Wednesday 16 October 2013
LFF 2013 Capsules: The Sacrament
Ti West is one of those emerging talents from the new wave of independent horror cinema, but some of his output has been a little hit and miss of late. His films are always very distinctive, and slow burning, which is such a relief in a time of derivative horrors and epileptic editing. And House Of The Devil was a wonderful and pretty much perfect tribute to 80's horrors. But other times he has missed the mark. The Inkeepers suffered from uninteresting leads and an unengaging story. His segment in V/H/S jarred with the others but offered an interesting pay-off. And his ABCs Of Death one was needlessly offensive. Now he is back with The Sacrament, which played in the Cult section of the festival.
Ti West was on stage at the LFF screening to introduce his film last night, and he warned us that the film was somehow a departure for him, a horror film still but with a difference. In The Sacrament, Patrick (Kentucker Audley), a journalist from Vice, learns that his sister (Amy Seimetz), a reformed drug-addict, has joined a remote, religious community. When she invites him to visit her, he takes along two colleagues, Jake (Joe Swanberg) and Sam (AJ Bowen) to make a exposé of what sounds more like a cult. Once there, appearances of a self-sufficient and happy community are soon dispelled when its more sinister nature emerges.
As with his previous films, Ti West takes the time to set up his story, as we are introduced to a happy-clappy, seemingly idyllic retreat, with its underlying creepiness, especially with the arrival of their leader, "affectionately" called Father. As you expect, it all goes wrong, terribly wrong, this is not a spoiler to say so. But what sets the film apart from so many other similar themed films or many horrors in general, is how realistic the whole thing feels, which makes it all the more disturbing. And while the director grabs our interest right from the start, despite the slower pace, when the going gets though, he unleashes some pretty horrifying scenes, in a shock-filled third act that never lets go.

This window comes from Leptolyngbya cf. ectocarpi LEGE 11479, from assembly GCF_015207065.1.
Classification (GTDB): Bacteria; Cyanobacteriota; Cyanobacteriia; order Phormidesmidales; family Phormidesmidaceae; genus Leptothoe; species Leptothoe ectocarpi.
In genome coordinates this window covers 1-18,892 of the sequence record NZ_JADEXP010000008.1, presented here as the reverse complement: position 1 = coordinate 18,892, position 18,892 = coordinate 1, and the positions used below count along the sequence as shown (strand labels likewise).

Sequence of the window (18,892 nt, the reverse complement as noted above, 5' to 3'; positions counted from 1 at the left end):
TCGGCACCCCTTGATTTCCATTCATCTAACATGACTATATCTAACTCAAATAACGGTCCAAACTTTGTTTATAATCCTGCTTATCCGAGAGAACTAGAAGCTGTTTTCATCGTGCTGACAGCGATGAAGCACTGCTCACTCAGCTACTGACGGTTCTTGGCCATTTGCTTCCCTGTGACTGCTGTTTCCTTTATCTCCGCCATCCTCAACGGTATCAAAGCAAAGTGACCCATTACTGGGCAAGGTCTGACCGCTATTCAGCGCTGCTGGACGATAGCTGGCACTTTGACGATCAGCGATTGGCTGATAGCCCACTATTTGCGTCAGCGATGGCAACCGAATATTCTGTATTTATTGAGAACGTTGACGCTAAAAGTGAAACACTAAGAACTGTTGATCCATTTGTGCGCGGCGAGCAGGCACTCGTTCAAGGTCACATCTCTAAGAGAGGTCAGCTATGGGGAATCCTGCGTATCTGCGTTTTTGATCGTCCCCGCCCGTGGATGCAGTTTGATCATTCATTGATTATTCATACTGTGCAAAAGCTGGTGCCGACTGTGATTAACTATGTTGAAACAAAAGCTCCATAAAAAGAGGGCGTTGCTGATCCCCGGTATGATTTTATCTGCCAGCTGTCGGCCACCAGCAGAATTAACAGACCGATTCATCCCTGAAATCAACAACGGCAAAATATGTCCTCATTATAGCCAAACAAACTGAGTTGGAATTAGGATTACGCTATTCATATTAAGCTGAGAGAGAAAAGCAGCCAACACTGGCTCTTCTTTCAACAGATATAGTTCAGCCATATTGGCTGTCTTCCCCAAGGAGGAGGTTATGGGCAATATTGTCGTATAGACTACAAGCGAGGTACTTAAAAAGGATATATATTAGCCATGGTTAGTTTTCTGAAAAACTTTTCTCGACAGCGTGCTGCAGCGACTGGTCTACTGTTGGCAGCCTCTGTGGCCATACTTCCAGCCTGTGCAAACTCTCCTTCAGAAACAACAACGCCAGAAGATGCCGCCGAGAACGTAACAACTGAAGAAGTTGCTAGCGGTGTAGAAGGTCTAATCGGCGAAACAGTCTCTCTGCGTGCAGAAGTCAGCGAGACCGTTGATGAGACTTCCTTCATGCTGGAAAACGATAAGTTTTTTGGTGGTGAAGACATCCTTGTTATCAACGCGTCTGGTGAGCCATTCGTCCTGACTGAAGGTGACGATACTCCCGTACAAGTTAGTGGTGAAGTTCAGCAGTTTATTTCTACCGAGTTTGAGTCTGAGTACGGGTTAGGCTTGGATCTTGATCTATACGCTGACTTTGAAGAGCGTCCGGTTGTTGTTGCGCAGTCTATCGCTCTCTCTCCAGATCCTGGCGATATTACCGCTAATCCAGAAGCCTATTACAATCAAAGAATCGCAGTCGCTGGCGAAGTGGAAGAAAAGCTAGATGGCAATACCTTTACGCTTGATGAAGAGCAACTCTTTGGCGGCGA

Do not expect heavy gore or cheap jump scares. Instead he carries on with the realistic vibe, which sets the film apart from so many other horrors. It makes it tricky to qualify the film. It truly is a horror film but one where any of the events could easily happens in real life. And there is a pervasive air of melancholy and sadness, when the director takes the time to present the members of the community and the reasons that brought them there, their broken lives, their hopes...
For once, the found footage format is completely justified, even when it all goes wrong, as the characters are supposed to be journalists documenting their escapade, which explains why they carry on filming instead of just running and screaming.
The cast is uniformly excellent, with so many familiar faces from the indie horror scene (Joe Swanberg, AJ Bowen, Amy Seimetz...) that it is almost becoming incestuous (not that I am complaining!). And in the part of the leader, Gene Jones delivers a truly terrific performance, far from the usual over the top antics that such a character might have warranted in another film, smarmy and menacing but with much nuances. He was present at the screening too and proved a much amusing presence
Rating: 4 stars out of 5